Sergio Jaquez Caro
Caro comes from a working-class Mexican family that came to the United States between the 1980s and 1990s, he said. His father, Martin, was one of six children who grew up on a ranch in Mexico where he attended high school.
Martin is now a bricklayer, while his wife, Gabriela, stays home to care for the family, Caro said.
“(Martin) would have liked to be a teacher,” Sergio said. “I think going to college and enjoying the opportunity he wished he had is something that I really prioritize.”
Caro, 18, is heading towards graduation maintaining a 4.25 grade point average. Such high merits are partly an effort to show his parents appreciation for their journey.
Caro’s father lived on a ranch in Mexico before traveling to the United States, Caro said.
Caro is heading towards graduation with a 4.25 grade point average. In the fall, he goes to the University of Denver to study business and international relations.
His ambition is to one day become US Secretary of State or work in government in another position, such as the intelligence community or foreign affairs.
“I think cooperation between other countries is something that really interests me, and I would like to dedicate my life to it,” Caro said.
Caro was compelled to pursue the Daniels Fellowship in part based on her motto of serving the community. Caro, also a member of the National Honor Society, says the Daniels Fund transcends the National Honor Society.
As a Spanish speaker, Caro said being a Daniels Scholar helps strengthen relationships within Garfield County’s diverse community.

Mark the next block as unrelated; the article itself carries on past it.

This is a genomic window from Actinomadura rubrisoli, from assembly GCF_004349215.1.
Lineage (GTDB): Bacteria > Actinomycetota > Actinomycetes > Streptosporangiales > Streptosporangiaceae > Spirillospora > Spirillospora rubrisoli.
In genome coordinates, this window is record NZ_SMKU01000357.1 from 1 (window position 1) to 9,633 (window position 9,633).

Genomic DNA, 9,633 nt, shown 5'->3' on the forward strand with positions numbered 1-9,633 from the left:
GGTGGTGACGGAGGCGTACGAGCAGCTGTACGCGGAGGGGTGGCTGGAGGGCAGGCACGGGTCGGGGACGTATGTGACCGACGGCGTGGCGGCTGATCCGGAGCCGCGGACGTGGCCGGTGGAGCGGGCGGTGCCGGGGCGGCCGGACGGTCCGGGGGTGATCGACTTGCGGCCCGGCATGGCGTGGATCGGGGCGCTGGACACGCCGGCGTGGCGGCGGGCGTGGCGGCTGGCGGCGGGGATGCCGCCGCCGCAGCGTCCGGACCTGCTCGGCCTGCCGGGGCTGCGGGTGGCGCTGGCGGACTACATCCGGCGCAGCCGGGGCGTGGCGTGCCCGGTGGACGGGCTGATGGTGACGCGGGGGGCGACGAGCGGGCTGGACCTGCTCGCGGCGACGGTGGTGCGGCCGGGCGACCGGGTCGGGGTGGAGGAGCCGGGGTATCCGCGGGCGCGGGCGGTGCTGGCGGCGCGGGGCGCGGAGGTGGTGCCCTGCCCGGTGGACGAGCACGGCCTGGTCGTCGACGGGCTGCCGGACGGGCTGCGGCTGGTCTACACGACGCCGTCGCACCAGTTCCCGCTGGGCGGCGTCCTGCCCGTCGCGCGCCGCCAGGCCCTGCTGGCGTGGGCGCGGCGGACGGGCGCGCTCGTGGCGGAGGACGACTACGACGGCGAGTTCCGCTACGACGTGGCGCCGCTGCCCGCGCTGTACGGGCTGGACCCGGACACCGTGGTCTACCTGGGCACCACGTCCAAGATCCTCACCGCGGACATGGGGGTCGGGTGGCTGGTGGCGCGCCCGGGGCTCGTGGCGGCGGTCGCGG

“I think trying to break down that language barrier would be a good priority in trying to build intertwining within our community,” he said.
“If I don’t achieve my goals, I’m still happy with the impact I’m having and the work I’m doing for the world.”
Williams comes from a devout religious background. Before moving to Silt at the age of 11, Williams grew up as a missionary child in Uganda.
She described this period of her life as living in a very open community, where everyone knows each other and lives in huts made of mud and straw.
“It shaped what I want to do today, I think,” Williams said of her time in Africa.
At first, the 18-year-old thought applying for the Daniels Fund was a daunting task. Although she has a 4.4 GPA and is president of the National Honor Society, Williams said one of her professors had to convince her to even apply.
So when Williams found out she had indeed received the scholarship, she was beside herself.
“I kind of started freaking out,” she said. “I was so excited, I was in disbelief.”
Williams also said she was very grateful to have received the Daniels Fund because the school she wants to go to is expensive.
“I don’t know if I would be able to leave without the scholarship,” she said. “So I’m really, really grateful and I’m so excited to go to college.”
Williams plans to attend George Fox University in Newberg, Oregon, where she will study music education and sociology. In addition to wanting to become a music teacher, Williams said she also wants to work with victims of human trafficking and refugees.
“It wasn’t what we were doing in Uganda, but growing up surrounded by helping people in economic poverty, it kind of inspired me to want to do something similar,” she said. .